Flutter has bought Stars.

Fox’s investment in gambling just got a whole lot more interesting. Back in May, Fox paid $236 million for a 4.99 percent stake in The Stars Group (a Canadian gaming company that owns the likes of PokerStars and Full Tilt Poker), part of a wide-ranging partnership that saw Stars developing two betting apps for Fox (one free and one paid) and gave Fox the chance to buy more of the company in the next 10 years. Now, Stars has been bought by Flutter, the Ireland-based parent of Paddy Power, Betfair, and FanDuel. And as Bloomberg’s Eben Novy-Williams tweeted Wednesday, Fox now has an option to buy more of the combined company:

Bloomberg’s Thomas Seal has more on the acquisition here:

Flutter Entertainment Plc is buying The Stars Group Inc. in a $6 billion all-share deal to create the world’s biggest online gaming group and take advantage of opportunities in the U.S. after the Supreme Court legalized sports betting.

Flutter, headquartered in Dublin, said in a statement it has offered 0.2253 of its shares in exchange for each Stars share.

…The new group would have had revenue of 3.8 billion pounds last year, making it the world’s biggest online betting and gaming company, and the deal will achieve pretax synergies of about 140 million pounds a year, according to the statement.

Seal notes that both companies’ stocks rose on this news, and that this created an instant profit for another investor who also bought a similar stake to Fox earlier this year.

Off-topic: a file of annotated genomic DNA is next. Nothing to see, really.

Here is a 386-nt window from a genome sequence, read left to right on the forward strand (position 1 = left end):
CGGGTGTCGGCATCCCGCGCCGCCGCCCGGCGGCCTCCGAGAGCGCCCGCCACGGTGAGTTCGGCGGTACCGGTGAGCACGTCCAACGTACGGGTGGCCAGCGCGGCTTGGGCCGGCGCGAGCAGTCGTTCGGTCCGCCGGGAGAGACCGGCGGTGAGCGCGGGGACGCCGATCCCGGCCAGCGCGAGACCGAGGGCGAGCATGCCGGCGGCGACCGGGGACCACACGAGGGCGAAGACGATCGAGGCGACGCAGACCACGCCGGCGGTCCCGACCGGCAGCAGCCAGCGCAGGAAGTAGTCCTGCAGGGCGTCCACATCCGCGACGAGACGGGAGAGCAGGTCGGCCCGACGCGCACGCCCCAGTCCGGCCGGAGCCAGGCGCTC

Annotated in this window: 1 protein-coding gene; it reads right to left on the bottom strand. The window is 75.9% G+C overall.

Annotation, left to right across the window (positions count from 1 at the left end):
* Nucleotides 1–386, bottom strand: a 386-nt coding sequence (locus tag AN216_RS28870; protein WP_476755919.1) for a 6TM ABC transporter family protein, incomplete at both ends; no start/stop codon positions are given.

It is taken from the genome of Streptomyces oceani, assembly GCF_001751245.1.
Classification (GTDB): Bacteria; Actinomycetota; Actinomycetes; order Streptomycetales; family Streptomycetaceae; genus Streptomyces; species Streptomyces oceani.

The deal has handed Jeff Ubben’s ValueAct Capital Management a significant windfall. The activist fund built a 4.7% stake in Stars Group in the second quarter, when the average share price was $17.76. The stock traded at $19.02 after the Flutter deal was announced.

“We are very excited about this transaction,” said Alex Baum, vice president at ValueAct. “We have been an engaged shareholder in Stars Group for some time and are delighted to see innovative, emerging companies becoming the growth companies of tomorrow.”

So Fox’s investment in Stars has already seen some growth just from the rising shares, to say nothing of the apps. And while they’re no longer able to take up to 50 percent of Stars, they now have an option to buy 18.5 percent of a much bigger company. If sports gambling keeps growing the way they seem to think it’s going to (see their various other investments in gambling, including daily gambling show Lock It In), that could be worthwhile for them indeed.

[Bloomberg; image via Poker News]

About Andrew Bucholtz

Andrew Bucholtz is a staff writer for Awful Announcing.